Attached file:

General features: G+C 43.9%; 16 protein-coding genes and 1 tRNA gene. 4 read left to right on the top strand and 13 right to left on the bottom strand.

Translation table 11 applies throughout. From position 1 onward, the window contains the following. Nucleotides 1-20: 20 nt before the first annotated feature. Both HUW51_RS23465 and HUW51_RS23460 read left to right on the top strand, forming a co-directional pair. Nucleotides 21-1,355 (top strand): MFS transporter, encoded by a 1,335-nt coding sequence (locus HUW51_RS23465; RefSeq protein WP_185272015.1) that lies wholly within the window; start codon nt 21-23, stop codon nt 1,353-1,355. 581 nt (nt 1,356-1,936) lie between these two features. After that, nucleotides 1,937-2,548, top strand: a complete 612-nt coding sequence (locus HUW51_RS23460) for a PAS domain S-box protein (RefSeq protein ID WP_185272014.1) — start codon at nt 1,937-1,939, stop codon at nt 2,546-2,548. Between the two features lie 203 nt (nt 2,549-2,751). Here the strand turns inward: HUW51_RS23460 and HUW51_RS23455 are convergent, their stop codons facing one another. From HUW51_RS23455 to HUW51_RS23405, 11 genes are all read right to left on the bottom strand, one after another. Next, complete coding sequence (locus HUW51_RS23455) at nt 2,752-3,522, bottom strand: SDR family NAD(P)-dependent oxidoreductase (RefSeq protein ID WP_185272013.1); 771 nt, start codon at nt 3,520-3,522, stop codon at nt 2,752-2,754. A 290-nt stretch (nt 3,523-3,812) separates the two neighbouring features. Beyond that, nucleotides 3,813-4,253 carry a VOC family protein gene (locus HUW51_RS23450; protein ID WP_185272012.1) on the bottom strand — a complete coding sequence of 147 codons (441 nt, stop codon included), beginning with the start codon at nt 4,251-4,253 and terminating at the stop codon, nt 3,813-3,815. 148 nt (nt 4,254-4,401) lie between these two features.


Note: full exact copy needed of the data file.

General features: G+C 43.9%; 16 protein-coding genes and 1 tRNA gene. 4 read left to right on the top strand and 13 right to left on the bottom strand.

Translation table 11 applies throughout. From position 1 onward, the window contains the following. Nucleotides 1-20: 20 nt before the first annotated feature. Both HUW51_RS23465 and HUW51_RS23460 read left to right on the top strand, forming a co-directional pair. Nucleotides 21-1,355 (top strand): MFS transporter, encoded by a 1,335-nt coding sequence (locus HUW51_RS23465; RefSeq protein WP_185272015.1) that lies wholly within the window; start codon nt 21-23, stop codon nt 1,353-1,355. 581 nt (nt 1,356-1,936) lie between these two features. After that, nucleotides 1,937-2,548, top strand: a complete 612-nt coding sequence (locus HUW51_RS23460) for a PAS domain S-box protein (RefSeq protein ID WP_185272014.1) — start codon at nt 1,937-1,939, stop codon at nt 2,546-2,548. Between the two features lie 203 nt (nt 2,549-2,751). Here the strand turns inward: HUW51_RS23460 and HUW51_RS23455 are convergent, their stop codons facing one another. From HUW51_RS23455 to HUW51_RS23405, 11 genes are all read right to left on the bottom strand, one after another. Next, complete coding sequence (locus HUW51_RS23455) at nt 2,752-3,522, bottom strand: SDR family NAD(P)-dependent oxidoreductase (RefSeq protein ID WP_185272013.1); 771 nt, start codon at nt 3,520-3,522, stop codon at nt 2,752-2,754. A 290-nt stretch (nt 3,523-3,812) separates the two neighbouring features. Beyond that, nucleotides 3,813-4,253 carry a VOC family protein gene (locus HUW51_RS23450; protein ID WP_185272012.1) on the bottom strand — a complete coding sequence of 147 codons (441 nt, stop codon included), beginning with the start codon at nt 4,251-4,253 and terminating at the stop codon, nt 3,813-3,815. 148 nt (nt 4,254-4,401) lie between these two features.